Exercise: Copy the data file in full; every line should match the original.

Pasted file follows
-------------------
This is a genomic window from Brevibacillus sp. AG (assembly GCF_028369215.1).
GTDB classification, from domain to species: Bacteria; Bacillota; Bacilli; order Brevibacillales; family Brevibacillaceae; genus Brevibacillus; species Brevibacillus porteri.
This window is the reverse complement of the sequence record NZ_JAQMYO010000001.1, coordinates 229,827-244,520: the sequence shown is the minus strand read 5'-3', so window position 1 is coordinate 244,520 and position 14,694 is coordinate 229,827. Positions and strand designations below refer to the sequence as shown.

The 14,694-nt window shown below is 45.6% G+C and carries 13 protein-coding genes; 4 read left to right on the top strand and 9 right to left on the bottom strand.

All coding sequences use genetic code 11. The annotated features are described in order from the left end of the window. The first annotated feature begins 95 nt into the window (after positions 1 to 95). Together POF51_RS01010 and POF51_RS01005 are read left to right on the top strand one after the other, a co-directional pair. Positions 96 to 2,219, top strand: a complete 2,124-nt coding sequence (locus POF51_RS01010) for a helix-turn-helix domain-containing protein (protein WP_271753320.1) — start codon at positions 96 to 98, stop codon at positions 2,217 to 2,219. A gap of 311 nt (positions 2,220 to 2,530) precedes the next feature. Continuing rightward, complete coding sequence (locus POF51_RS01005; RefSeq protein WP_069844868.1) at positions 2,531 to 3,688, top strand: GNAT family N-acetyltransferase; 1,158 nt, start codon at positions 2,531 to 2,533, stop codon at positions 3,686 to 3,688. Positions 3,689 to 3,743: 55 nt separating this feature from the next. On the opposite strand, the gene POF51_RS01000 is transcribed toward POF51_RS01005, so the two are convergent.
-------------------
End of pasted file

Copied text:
This is a genomic window from Brevibacillus sp. AG (assembly GCF_028369215.1).
GTDB classification, from domain to species: Bacteria; Bacillota; Bacilli; order Brevibacillales; family Brevibacillaceae; genus Brevibacillus; species Brevibacillus porteri.
This window is the reverse complement of the sequence record NZ_JAQMYO010000001.1, coordinates 229,827-244,520: the sequence shown is the minus strand read 5'-3', so window position 1 is coordinate 244,520 and position 14,694 is coordinate 229,827. Positions and strand designations below refer to the sequence as shown.

The 14,694-nt window shown below is 45.6% G+C and carries 13 protein-coding genes; 4 read left to right on the top strand and 9 right to left on the bottom strand.

All coding sequences use genetic code 11. The annotated features are described in order from the left end of the window. The first annotated feature begins 95 nt into the window (after positions 1 to 95). Together POF51_RS01010 and POF51_RS01005 are read left to right on the top strand one after the other, a co-directional pair. Positions 96 to 2,219, top strand: a complete 2,124-nt coding sequence (locus POF51_RS01010) for a helix-turn-helix domain-containing protein (protein WP_271753320.1) — start codon at positions 96 to 98, stop codon at positions 2,217 to 2,219. A gap of 311 nt (positions 2,220 to 2,530) precedes the next feature. Continuing rightward, complete coding sequence (locus POF51_RS01005; RefSeq protein WP_069844868.1) at positions 2,531 to 3,688, top strand: GNAT family N-acetyltransferase; 1,158 nt, start codon at positions 2,531 to 2,533, stop codon at positions 3,686 to 3,688. Positions 3,689 to 3,743: 55 nt separating this feature from the next. On the opposite strand, the gene POF51_RS01000 is transcribed toward POF51_RS01005, so the two are convergent.